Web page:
40% of the world lacks access to safe sanitation, and this impacts every aspect of their lives and their future prospects. Poor sanitation traps them in poverty and hopelessness.
The lack of a dignified toilet in fact perpetuates poverty and vulnerability.
Poor sanitation causes of 80% of all infectious disease, 4% of deaths globally, and takes the life of one child every 20 seconds, while many others suffer developmentally from chronic infections that lead to malnutrition, stunting, and more.
When flushing isn’t an option, the alternatives are dumping or hauling which are dangerous and costly, in terms of health and the cost of removing raw sewage. It means aggressive and chronic illness, and child death tolls that are far too high.
1,500 children a day die from diarrhea that is mainly caused by that lack of sanitation. Over 800 of them are under five years old.
More immediate problems exist specifically for women and girls.
At least 20% of girls drop out of school due to lack of safe, private toilets.
This in turn contributes to increased rates of early marriage and teen childbearing, thus likely trapping these girls in lives of poverty and dependence on men. Even for a girl who persists with her education into puberty, the lack of toilets in her school likely means she misses one week of school out of every month when she has her period.
Worldwide, 1-in-3 females lacks safe toilet access. Studies have shown that girls are 50% more likely be raped or sexually assaulted when they don’t have a toilet in their home as they have to use public toilets. Women and girls spend 97 billion hours a year trying to find a place to safely defecate. Publicly shared toilets are usually far and dirty. When some close at night, options become limited.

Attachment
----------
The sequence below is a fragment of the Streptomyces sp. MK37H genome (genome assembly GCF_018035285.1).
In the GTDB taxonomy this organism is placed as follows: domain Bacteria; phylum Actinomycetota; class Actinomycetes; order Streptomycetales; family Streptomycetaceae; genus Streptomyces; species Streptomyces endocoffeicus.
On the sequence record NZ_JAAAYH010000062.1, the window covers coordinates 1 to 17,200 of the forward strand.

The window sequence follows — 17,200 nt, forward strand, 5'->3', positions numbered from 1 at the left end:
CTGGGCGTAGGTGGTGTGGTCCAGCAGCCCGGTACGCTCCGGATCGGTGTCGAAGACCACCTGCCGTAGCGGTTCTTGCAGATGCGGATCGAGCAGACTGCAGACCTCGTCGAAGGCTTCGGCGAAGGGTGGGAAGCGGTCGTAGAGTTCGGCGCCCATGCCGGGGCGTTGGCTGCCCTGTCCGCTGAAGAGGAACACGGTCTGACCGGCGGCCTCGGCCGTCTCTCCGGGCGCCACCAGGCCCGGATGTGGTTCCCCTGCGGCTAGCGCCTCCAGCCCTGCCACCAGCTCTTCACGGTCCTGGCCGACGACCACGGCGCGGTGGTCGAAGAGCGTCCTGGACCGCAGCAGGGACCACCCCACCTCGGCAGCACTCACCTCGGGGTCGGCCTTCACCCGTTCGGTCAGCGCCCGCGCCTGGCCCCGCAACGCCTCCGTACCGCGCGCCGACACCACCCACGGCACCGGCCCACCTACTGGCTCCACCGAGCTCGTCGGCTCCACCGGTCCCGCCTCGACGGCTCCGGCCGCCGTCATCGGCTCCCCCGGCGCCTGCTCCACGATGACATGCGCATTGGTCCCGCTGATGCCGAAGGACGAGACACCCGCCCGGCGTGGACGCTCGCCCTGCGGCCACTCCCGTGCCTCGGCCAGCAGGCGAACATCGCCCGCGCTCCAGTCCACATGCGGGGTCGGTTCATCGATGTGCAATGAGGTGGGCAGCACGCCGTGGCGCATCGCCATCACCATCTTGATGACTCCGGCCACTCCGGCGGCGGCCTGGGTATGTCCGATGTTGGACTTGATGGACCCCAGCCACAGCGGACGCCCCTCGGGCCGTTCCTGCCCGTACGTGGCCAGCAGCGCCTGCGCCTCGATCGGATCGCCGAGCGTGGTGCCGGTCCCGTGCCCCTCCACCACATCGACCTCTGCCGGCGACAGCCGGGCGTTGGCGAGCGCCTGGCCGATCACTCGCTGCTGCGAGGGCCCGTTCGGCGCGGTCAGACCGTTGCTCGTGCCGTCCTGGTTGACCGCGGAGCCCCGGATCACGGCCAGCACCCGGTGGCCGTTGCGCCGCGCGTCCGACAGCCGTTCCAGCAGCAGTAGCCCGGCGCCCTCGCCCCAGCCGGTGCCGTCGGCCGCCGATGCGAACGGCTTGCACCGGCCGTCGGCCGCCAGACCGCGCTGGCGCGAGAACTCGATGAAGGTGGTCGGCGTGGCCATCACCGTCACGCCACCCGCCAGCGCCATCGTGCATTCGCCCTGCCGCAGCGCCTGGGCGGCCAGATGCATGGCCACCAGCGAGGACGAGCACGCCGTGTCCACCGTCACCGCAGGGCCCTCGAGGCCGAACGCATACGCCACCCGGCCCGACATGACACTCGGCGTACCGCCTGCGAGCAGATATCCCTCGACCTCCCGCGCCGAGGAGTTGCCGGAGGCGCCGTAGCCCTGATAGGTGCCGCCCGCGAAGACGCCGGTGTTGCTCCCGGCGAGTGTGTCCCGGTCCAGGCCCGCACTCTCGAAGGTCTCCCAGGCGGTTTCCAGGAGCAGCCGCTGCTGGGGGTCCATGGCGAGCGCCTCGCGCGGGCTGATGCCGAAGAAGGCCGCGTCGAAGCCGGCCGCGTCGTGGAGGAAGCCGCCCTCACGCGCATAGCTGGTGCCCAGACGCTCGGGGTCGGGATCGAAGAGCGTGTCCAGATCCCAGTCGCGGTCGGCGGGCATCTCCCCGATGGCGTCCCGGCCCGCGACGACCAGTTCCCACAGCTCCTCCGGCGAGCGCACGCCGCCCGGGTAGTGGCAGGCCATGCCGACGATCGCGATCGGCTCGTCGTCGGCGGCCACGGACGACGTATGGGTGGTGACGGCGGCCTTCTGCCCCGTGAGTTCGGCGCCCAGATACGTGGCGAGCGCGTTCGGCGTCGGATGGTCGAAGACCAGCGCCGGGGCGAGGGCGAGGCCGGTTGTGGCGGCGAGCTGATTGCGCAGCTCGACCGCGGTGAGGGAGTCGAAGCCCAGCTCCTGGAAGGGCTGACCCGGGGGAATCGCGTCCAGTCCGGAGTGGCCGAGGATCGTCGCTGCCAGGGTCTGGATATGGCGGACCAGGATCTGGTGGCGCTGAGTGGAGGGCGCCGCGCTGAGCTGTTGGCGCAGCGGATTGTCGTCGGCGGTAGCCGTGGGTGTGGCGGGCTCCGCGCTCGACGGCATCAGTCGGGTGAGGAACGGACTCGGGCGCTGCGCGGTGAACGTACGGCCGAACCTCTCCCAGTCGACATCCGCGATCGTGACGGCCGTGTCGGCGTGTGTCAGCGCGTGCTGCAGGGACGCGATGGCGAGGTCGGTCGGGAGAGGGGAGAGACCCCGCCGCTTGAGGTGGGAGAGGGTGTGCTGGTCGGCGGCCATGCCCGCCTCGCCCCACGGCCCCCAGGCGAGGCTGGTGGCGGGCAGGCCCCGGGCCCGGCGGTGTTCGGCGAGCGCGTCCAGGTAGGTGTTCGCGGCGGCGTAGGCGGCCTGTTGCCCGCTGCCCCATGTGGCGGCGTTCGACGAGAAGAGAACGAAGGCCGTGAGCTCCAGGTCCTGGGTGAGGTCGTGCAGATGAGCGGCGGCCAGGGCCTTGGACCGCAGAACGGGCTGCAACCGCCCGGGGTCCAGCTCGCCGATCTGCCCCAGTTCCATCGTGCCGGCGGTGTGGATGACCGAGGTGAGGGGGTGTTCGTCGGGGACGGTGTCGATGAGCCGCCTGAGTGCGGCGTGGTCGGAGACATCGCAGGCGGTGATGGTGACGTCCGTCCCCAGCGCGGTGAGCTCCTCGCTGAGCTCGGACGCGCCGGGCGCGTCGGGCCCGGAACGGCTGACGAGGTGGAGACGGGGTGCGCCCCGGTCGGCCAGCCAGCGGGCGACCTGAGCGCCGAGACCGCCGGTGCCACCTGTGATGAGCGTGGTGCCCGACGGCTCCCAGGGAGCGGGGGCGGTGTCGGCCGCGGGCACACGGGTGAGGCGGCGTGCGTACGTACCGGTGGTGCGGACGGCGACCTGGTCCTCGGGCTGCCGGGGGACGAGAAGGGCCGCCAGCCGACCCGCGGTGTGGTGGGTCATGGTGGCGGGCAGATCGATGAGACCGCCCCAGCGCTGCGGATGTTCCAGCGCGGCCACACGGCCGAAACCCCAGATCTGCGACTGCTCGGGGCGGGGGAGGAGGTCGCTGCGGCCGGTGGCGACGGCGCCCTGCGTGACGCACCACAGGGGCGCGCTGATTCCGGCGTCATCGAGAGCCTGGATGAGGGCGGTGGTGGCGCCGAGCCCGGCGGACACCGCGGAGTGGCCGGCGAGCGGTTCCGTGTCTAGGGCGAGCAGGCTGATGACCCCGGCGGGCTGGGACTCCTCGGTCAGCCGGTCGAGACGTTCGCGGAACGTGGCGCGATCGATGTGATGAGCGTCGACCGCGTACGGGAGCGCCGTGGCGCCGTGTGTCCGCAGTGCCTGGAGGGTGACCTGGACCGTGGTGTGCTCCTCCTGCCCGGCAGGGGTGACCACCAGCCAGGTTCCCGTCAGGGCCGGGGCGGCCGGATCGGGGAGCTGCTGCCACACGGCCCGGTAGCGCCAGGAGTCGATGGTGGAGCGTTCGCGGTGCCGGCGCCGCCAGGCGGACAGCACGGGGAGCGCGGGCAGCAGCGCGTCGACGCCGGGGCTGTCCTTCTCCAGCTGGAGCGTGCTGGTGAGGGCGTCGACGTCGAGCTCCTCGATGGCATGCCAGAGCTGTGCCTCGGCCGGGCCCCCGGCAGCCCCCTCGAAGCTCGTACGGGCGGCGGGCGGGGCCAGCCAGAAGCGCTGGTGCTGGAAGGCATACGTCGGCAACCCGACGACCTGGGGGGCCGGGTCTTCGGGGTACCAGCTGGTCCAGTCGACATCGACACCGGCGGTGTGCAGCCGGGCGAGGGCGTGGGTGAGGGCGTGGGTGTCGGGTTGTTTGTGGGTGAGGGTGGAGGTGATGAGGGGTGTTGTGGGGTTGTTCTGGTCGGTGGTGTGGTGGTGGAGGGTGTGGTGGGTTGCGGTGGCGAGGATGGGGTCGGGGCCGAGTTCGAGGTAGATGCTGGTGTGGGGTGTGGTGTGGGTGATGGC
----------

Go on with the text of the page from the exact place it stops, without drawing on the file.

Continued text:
Often, women and girls have little choice but to wait until dark to go in order to have some privacy, but are then more susceptible to assault and violence (not to mention other risks, such as snake bites). For example, in Uttar Pradesh, 60% of reported gender-based violence is sanitation-related.
By 2030, 50% of the global population won’t be able to flush, either because they lack toilets or pipes. A planet of 10 billion people can’t continue to flush, using 50 to 200 times the amount of clean water to as flushed sewage.
Currently, where people have no access to safe, dignified sanitation, they often resort to open defecation or so-called “flying toilets” (defecation in a plastic bag that is then discarded in the street). These and other current practices are extremely dangerous to the users, their families, their communities, and their environment.
One-percent of the world’s population (>65MM) are officially considered refugees, and this doesn’t include the many, many more “unofficial” refugees—those displaced by conflict, poverty, climate change and natural disaster. By some counts, 1 billion people live in impermanence. The lack of sanitation infrastructure can be especially harsh for these populations, and their impact on their local environments in turn can have a negative impact on their host communities and countries.
In many camps and disaster-relief arenas, aid agencies struggle to mount effective and acceptable responses to the immediate pressures of providing safe sanitation. And with the growing population of forcibly displaced peoples (due to conflict, poverty, climate change and disaster), these agencies are desperate for immediately deployable, drop-in solutions that ensure hygienic, low-cost, low-requirement sanitation and that don’t strain local resources.